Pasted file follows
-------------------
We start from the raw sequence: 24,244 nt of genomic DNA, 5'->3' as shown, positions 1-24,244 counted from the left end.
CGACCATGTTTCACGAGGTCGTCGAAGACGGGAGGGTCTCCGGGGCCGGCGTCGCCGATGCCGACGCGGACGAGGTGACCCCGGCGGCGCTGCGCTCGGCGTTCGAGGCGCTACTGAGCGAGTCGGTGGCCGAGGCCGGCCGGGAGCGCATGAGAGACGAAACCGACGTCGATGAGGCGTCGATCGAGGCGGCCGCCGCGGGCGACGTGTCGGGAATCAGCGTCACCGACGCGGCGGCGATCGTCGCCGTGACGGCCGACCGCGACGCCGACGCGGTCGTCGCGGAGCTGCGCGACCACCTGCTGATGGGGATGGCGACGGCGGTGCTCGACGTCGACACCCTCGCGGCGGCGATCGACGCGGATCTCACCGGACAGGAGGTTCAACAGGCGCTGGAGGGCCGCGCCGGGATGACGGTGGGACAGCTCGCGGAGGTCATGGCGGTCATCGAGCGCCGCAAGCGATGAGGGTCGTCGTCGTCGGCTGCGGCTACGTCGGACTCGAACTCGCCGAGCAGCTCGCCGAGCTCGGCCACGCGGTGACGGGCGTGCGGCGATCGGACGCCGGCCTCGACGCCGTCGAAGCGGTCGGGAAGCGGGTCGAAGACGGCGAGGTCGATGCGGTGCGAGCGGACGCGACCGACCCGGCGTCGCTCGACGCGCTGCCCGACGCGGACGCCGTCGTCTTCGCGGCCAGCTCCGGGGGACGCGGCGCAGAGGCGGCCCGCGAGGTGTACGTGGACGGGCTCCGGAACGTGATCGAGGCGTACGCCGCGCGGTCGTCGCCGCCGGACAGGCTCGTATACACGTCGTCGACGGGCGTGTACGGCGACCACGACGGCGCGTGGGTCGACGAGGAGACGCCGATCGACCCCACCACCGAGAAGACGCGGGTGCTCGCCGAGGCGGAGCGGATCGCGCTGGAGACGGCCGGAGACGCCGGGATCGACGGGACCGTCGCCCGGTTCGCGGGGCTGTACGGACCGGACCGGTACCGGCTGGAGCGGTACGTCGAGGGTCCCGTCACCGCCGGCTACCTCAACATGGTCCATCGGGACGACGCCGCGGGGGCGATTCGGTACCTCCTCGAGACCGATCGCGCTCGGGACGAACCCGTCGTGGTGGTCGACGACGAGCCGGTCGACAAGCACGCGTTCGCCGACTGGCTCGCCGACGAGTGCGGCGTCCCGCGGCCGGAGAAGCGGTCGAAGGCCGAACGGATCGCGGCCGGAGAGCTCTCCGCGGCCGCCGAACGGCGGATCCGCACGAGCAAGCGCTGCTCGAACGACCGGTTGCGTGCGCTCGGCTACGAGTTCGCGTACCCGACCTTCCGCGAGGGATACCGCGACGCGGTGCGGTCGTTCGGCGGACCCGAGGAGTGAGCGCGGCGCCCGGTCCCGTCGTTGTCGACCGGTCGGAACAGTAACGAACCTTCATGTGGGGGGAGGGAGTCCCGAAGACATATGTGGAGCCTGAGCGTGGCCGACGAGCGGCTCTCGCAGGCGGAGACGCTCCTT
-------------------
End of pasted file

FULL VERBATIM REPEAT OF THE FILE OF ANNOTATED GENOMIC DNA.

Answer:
We start from the raw sequence: 24,244 nt of genomic DNA, 5'->3' as shown, positions 1-24,244 counted from the left end.
CGACCATGTTTCACGAGGTCGTCGAAGACGGGAGGGTCTCCGGGGCCGGCGTCGCCGATGCCGACGCGGACGAGGTGACCCCGGCGGCGCTGCGCTCGGCGTTCGAGGCGCTACTGAGCGAGTCGGTGGCCGAGGCCGGCCGGGAGCGCATGAGAGACGAAACCGACGTCGATGAGGCGTCGATCGAGGCGGCCGCCGCGGGCGACGTGTCGGGAATCAGCGTCACCGACGCGGCGGCGATCGTCGCCGTGACGGCCGACCGCGACGCCGACGCGGTCGTCGCGGAGCTGCGCGACCACCTGCTGATGGGGATGGCGACGGCGGTGCTCGACGTCGACACCCTCGCGGCGGCGATCGACGCGGATCTCACCGGACAGGAGGTTCAACAGGCGCTGGAGGGCCGCGCCGGGATGACGGTGGGACAGCTCGCGGAGGTCATGGCGGTCATCGAGCGCCGCAAGCGATGAGGGTCGTCGTCGTCGGCTGCGGCTACGTCGGACTCGAACTCGCCGAGCAGCTCGCCGAGCTCGGCCACGCGGTGACGGGCGTGCGGCGATCGGACGCCGGCCTCGACGCCGTCGAAGCGGTCGGGAAGCGGGTCGAAGACGGCGAGGTCGATGCGGTGCGAGCGGACGCGACCGACCCGGCGTCGCTCGACGCGCTGCCCGACGCGGACGCCGTCGTCTTCGCGGCCAGCTCCGGGGGACGCGGCGCAGAGGCGGCCCGCGAGGTGTACGTGGACGGGCTCCGGAACGTGATCGAGGCGTACGCCGCGCGGTCGTCGCCGCCGGACAGGCTCGTATACACGTCGTCGACGGGCGTGTACGGCGACCACGACGGCGCGTGGGTCGACGAGGAGACGCCGATCGACCCCACCACCGAGAAGACGCGGGTGCTCGCCGAGGCGGAGCGGATCGCGCTGGAGACGGCCGGAGACGCCGGGATCGACGGGACCGTCGCCCGGTTCGCGGGGCTGTACGGACCGGACCGGTACCGGCTGGAGCGGTACGTCGAGGGTCCCGTCACCGCCGGCTACCTCAACATGGTCCATCGGGACGACGCCGCGGGGGCGATTCGGTACCTCCTCGAGACCGATCGCGCTCGGGACGAACCCGTCGTGGTGGTCGACGACGAGCCGGTCGACAAGCACGCGTTCGCCGACTGGCTCGCCGACGAGTGCGGCGTCCCGCGGCCGGAGAAGCGGTCGAAGGCCGAACGGATCGCGGCCGGAGAGCTCTCCGCGGCCGCCGAACGGCGGATCCGCACGAGCAAGCGCTGCTCGAACGACCGGTTGCGTGCGCTCGGCTACGAGTTCGCGTACCCGACCTTCCGCGAGGGATACCGCGACGCGGTGCGGTCGTTCGGCGGACCCGAGGAGTGAGCGCGGCGCCCGGTCCCGTCGTTGTCGACCGGTCGGAACAGTAACGAACCTTCATGTGGGGGGAGGGAGTCCCGAAGACATATGTGGAGCCTGAGCGTGGCCGACGAGCGGCTCTCGCAGGCGGAGACGCTCCTT